Brisbane (07) 3172 7100 or A/H 0422 29 29 86 reception@cravenlawyers.com.au

WHAT ARE THE TYPES OF PENALTIES IN QUEENSLAND FOR CRIMINAL OFFENCES? 

There are a number of different penalties Courts can impose, which are briefly covered below. 

 

Good Behaviour Bond (Recognisance Order)

 

A good behaviour bond (GBB) is essentially a promise to be of good behaviour for a specific time frame. The Magistrate/Judge will set a monetary amount of money that is liable to be forfeited in the event that you breach the GBB. Additional requirements can also be attached to the GBB, such as attending the drug diversion counselling program.

 

Fine

 

A fine is a monetary penalty determined by the Judge/Magistrate. The Magistrate/Judge will generally provide a time frame within which the fine must be paid. In determining the amount of a fine the Judge or Magistrate must have regard to the defendant’s financial circumstances. Fines are generally referred to the State Penalties and Enforcement Registry (SPER).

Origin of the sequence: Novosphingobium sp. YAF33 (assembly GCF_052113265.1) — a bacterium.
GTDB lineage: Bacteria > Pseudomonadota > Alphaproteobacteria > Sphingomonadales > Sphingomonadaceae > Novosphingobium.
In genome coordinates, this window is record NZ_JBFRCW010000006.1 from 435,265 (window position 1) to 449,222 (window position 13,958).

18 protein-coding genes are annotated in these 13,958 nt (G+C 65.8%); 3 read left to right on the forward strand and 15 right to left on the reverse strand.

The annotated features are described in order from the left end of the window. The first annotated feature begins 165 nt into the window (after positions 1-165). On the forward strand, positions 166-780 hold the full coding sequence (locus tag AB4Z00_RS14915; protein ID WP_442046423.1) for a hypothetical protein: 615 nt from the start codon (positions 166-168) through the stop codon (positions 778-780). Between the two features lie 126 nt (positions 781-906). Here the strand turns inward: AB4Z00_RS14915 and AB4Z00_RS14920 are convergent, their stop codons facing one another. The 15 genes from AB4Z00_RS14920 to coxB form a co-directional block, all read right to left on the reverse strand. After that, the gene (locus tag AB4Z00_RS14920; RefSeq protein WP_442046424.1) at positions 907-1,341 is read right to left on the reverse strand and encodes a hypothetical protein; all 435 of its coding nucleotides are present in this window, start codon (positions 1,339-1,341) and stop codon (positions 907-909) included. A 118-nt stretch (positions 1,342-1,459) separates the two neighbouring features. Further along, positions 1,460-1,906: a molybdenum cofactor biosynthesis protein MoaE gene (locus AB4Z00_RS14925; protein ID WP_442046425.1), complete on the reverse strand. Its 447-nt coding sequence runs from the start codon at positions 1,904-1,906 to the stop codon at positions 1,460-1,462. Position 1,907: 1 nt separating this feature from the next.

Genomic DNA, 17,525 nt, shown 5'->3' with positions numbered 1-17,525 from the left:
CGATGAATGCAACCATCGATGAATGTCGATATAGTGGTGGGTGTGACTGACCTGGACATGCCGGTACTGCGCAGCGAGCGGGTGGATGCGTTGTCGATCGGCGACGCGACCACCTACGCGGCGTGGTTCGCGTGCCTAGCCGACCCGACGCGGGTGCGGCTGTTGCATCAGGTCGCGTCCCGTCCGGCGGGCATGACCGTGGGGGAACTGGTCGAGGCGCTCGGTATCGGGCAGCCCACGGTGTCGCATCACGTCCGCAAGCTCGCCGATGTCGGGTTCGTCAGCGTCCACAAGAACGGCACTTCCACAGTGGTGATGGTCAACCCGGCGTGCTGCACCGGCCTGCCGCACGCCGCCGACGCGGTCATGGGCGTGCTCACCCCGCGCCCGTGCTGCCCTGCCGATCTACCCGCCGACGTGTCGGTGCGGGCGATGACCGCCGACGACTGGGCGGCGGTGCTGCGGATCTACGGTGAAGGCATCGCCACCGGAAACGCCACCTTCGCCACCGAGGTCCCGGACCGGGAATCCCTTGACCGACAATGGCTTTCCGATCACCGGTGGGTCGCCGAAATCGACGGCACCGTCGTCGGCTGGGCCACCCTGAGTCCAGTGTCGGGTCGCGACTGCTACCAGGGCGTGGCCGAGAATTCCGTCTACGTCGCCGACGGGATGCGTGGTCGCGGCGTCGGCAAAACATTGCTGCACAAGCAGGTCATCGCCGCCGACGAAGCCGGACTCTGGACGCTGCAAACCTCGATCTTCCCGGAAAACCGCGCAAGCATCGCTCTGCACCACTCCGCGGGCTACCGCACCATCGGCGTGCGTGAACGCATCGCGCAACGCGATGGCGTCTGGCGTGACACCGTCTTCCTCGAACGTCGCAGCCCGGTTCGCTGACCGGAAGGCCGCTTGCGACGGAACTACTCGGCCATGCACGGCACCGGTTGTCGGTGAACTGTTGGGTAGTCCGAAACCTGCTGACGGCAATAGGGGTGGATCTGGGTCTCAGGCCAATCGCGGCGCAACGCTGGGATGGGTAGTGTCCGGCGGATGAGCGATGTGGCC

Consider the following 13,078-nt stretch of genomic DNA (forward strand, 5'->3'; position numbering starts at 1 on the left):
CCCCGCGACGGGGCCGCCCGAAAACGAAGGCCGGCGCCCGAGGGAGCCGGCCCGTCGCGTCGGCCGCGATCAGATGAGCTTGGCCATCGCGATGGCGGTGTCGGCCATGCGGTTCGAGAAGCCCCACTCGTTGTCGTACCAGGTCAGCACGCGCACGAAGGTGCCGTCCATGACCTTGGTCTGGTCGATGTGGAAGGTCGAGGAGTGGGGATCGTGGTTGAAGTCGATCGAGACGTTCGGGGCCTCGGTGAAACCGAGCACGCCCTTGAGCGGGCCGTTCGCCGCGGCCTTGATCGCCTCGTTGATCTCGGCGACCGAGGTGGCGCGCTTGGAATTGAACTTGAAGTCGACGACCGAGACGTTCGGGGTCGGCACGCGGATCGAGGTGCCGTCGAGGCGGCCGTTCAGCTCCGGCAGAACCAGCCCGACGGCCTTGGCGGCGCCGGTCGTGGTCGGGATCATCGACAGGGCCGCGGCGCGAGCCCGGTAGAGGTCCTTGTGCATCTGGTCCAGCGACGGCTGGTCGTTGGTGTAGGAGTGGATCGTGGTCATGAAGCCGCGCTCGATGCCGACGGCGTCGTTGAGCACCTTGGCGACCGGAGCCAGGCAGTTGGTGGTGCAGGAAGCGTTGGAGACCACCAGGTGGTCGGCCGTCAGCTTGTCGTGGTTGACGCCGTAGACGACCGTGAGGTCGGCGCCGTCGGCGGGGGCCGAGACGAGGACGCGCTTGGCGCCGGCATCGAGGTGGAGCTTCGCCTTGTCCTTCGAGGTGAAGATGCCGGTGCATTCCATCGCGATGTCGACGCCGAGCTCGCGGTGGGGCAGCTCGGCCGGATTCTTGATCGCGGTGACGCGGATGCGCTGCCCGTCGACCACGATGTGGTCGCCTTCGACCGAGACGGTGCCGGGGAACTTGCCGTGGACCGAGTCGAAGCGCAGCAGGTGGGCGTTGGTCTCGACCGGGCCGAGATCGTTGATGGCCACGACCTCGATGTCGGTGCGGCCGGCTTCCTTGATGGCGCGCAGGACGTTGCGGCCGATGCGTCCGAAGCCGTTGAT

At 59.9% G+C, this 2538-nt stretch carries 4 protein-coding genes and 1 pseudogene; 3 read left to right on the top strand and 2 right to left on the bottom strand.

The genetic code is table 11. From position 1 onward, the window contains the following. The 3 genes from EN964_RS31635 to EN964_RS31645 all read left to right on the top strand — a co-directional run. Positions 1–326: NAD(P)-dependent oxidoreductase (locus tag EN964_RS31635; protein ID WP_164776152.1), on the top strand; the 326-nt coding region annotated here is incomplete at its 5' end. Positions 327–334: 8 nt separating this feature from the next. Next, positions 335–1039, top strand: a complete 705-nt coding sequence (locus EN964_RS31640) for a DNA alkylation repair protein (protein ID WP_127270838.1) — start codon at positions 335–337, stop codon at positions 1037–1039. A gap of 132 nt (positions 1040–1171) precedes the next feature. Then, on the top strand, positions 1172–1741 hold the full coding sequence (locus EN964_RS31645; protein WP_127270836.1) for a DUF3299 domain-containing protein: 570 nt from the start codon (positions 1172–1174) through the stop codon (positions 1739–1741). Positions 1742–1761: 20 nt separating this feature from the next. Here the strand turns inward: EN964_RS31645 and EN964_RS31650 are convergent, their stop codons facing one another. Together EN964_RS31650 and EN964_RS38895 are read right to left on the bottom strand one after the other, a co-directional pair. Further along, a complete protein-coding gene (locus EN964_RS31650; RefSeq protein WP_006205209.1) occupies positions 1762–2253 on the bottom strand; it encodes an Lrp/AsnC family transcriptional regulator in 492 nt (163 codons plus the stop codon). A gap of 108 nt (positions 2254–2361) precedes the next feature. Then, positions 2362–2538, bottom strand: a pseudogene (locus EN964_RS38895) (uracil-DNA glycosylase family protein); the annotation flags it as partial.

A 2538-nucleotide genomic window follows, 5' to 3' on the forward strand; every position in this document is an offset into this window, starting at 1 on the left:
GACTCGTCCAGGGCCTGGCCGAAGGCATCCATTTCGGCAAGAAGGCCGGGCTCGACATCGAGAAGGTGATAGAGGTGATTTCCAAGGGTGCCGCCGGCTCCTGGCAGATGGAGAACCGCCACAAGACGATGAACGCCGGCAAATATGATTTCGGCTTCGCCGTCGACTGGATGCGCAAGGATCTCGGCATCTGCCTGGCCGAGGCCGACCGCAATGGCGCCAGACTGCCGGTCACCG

Probation

 

A Probation Order is a community based order, whereby the defendant is released into the community under the supervision of a Department of Corrective Services Officer (Probation Officer). The Probation Officer will monitor the progress and rehabilitation of the defendant while they are subject to the order. Persons who are subject to Probation Orders are expected to regularly report to their Probation Officer.

 

The Probation Order can have a number of special conditions attached to it, depending on the circumstances (what a person must do while subject to the order), such as participating in programs or counselling and being subject to random drug and/or alcohol testing.

 

A Probation Order can only be made if the defendant agrees to the Order being made.

 

The maximum period a Probation Order can be for is 3 years.

 

If you fail to comply with the Probation Order, you can be returned to Court and dealt with for breaching the order. This can involve being re-sentenced for the offences you were originally placed on the order.

 

A Probation Order can be made without the Court recording a conviction.

 

Community Service

 

A Community Service Order is a community based order, whereby the defendant is released into the community and ordered to perform unpaid community service.